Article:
Start the conversation
After a 23-hour discussion, a Greece bailout agreement was reached Friday between the country and its international lenders. The Greece bailout is worth 85 billion euros ($93 billion).
The marathon parliamentary debate in Brussels was one of the most arduous of Greece's five-year debt crisis. Holding up the latest agreement was fiery procedural bickering led by the speaker of parliament, Syriza member Zoi Konstantopoulou.
In the end, 222 lawmakers voted in favor, 64 voted against, and 14 abstained or were absent. Still, the vote deepened the widening divisions between the ruling left-wing Syriza party.
The deal still needs to be adopted by Greece's parliament and by Eurozone countries.
However, the currency bloc's 19 finance ministers are expected to approve the bailout in time for Greece to make a crucial 3.2 billion euro ($3.5 billion) debt repayment due next week.
Wolfgang Schauble, Germany's finance minister who has been critical of recent bailout proposals, said he was optimistic a decision on the deal could be reached.
According to multiple reports, European Union officials put substantial pressure on Germany to approve a Greek debt relief deal. An analysis of Greece's debt path showed the cash-strapped country would not be able to recover without a major restructuring of its bailout loans.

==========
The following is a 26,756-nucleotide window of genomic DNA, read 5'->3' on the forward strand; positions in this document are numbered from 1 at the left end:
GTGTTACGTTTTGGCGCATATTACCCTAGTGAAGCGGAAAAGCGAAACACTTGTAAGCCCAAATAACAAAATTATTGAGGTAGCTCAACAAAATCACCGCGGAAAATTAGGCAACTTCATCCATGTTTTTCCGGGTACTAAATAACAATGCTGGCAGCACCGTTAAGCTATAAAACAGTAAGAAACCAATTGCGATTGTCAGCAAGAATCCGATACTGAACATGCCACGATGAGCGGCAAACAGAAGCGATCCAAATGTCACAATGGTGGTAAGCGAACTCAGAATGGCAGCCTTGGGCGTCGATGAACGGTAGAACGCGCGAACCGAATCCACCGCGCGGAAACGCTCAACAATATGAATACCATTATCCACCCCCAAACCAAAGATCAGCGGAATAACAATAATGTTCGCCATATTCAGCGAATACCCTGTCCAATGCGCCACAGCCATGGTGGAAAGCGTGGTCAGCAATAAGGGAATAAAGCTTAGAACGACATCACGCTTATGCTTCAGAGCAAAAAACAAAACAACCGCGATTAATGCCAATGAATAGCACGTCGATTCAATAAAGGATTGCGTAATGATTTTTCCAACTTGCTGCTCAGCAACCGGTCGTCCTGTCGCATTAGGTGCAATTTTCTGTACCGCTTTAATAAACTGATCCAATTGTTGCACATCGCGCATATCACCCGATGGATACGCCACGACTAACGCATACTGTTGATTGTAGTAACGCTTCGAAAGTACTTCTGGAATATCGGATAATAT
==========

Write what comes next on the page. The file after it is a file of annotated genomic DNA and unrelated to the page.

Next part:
The International Monetary Fund (IMF) called the vote a "step forward." But the IMF didn't commit to new funding for Athens. They are waiting until there is a concrete plan in place to reducing the country's mushrooming 320 billion euro ($356 billion) debt.
Questions over Greece's long-term debt sustainability could indeed block approval of the latest deal.
After Greece's Bailout, What's Next?
Debt issues remain a critical concern following the Greece bailout.
The IMF has said it will not contribute funds until steps are taken to make Greece's debt burden more sustainable, and only after Greece's European partners weigh in. If the IMF doesn't commit, the deal could be rejected by Germany, which has a blocking minority vote share.
Germany has maintained a more hardline stance towards Greece than others and has enough voting power in the Eurozone's rescue fund to derail the bailout.
And as in the previous bailouts, Germany and Greece's other EU partners have set tough conditions, and are demanding more austerity.